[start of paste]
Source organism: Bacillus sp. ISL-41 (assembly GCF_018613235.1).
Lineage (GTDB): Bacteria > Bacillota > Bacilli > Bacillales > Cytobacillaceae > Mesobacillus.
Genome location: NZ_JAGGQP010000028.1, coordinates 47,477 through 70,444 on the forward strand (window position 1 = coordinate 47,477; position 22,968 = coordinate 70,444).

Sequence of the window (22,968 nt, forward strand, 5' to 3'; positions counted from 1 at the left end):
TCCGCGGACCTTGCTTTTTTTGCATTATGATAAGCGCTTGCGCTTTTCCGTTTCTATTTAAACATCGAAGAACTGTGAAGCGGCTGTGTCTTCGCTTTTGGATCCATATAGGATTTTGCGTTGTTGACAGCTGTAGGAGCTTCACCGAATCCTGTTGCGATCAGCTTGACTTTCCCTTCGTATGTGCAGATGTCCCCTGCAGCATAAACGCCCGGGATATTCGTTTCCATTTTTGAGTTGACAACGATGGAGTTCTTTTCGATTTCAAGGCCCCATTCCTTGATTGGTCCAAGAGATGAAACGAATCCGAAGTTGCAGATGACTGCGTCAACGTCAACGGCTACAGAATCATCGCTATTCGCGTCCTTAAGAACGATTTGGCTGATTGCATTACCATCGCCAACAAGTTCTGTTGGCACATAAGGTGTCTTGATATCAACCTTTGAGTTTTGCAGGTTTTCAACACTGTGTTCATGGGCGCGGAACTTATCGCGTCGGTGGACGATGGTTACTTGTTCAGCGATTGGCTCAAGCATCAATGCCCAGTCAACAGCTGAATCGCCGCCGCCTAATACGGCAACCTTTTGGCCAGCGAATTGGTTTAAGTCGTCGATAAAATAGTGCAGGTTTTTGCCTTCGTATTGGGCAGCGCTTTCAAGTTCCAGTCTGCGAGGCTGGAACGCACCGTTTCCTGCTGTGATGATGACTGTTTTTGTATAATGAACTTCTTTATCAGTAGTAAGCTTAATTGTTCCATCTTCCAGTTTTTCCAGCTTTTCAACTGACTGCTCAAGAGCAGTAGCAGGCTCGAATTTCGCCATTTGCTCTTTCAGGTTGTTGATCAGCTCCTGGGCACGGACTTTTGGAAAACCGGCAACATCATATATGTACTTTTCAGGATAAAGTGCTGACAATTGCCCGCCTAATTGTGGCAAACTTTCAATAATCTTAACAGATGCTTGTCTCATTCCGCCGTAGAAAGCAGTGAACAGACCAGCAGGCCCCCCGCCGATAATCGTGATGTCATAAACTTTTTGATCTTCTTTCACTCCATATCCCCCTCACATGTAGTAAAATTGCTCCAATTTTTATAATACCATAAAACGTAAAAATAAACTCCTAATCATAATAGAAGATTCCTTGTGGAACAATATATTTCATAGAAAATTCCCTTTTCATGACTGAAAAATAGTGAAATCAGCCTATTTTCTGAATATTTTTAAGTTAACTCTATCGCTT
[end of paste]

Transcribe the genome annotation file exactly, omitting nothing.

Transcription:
Source organism: Bacillus sp. ISL-41 (assembly GCF_018613235.1).
Lineage (GTDB): Bacteria > Bacillota > Bacilli > Bacillales > Cytobacillaceae > Mesobacillus.
Genome location: NZ_JAGGQP010000028.1, coordinates 47,477 through 70,444 on the forward strand (window position 1 = coordinate 47,477; position 22,968 = coordinate 70,444).

Sequence of the window (22,968 nt, forward strand, 5' to 3'; positions counted from 1 at the left end):
TCCGCGGACCTTGCTTTTTTTGCATTATGATAAGCGCTTGCGCTTTTCCGTTTCTATTTAAACATCGAAGAACTGTGAAGCGGCTGTGTCTTCGCTTTTGGATCCATATAGGATTTTGCGTTGTTGACAGCTGTAGGAGCTTCACCGAATCCTGTTGCGATCAGCTTGACTTTCCCTTCGTATGTGCAGATGTCCCCTGCAGCATAAACGCCCGGGATATTCGTTTCCATTTTTGAGTTGACAACGATGGAGTTCTTTTCGATTTCAAGGCCCCATTCCTTGATTGGTCCAAGAGATGAAACGAATCCGAAGTTGCAGATGACTGCGTCAACGTCAACGGCTACAGAATCATCGCTATTCGCGTCCTTAAGAACGATTTGGCTGATTGCATTACCATCGCCAACAAGTTCTGTTGGCACATAAGGTGTCTTGATATCAACCTTTGAGTTTTGCAGGTTTTCAACACTGTGTTCATGGGCGCGGAACTTATCGCGTCGGTGGACGATGGTTACTTGTTCAGCGATTGGCTCAAGCATCAATGCCCAGTCAACAGCTGAATCGCCGCCGCCTAATACGGCAACCTTTTGGCCAGCGAATTGGTTTAAGTCGTCGATAAAATAGTGCAGGTTTTTGCCTTCGTATTGGGCAGCGCTTTCAAGTTCCAGTCTGCGAGGCTGGAACGCACCGTTTCCTGCTGTGATGATGACTGTTTTTGTATAATGAACTTCTTTATCAGTAGTAAGCTTAATTGTTCCATCTTCCAGTTTTTCCAGCTTTTCAACTGACTGCTCAAGAGCAGTAGCAGGCTCGAATTTCGCCATTTGCTCTTTCAGGTTGTTGATCAGCTCCTGGGCACGGACTTTTGGAAAACCGGCAACATCATATATGTACTTTTCAGGATAAAGTGCTGACAATTGCCCGCCTAATTGTGGCAAACTTTCAATAATCTTAACAGATGCTTGTCTCATTCCGCCGTAGAAAGCAGTGAACAGACCAGCAGGCCCCCCGCCGATAATCGTGATGTCATAAACTTTTTGATCTTCTTTCACTCCATATCCCCCTCACATGTAGTAAAATTGCTCCAATTTTTATAATACCATAAAACGTAAAAATAAACTCCTAATCATAATAGAAGATTCCTTGTGGAACAATATATTTCATAGAAAATTCCCTTTTCATGACTGAAAAATAGTGAAATCAGCCTATTTTCTGAATATTTTTAAGTTAACTCTATCGCTT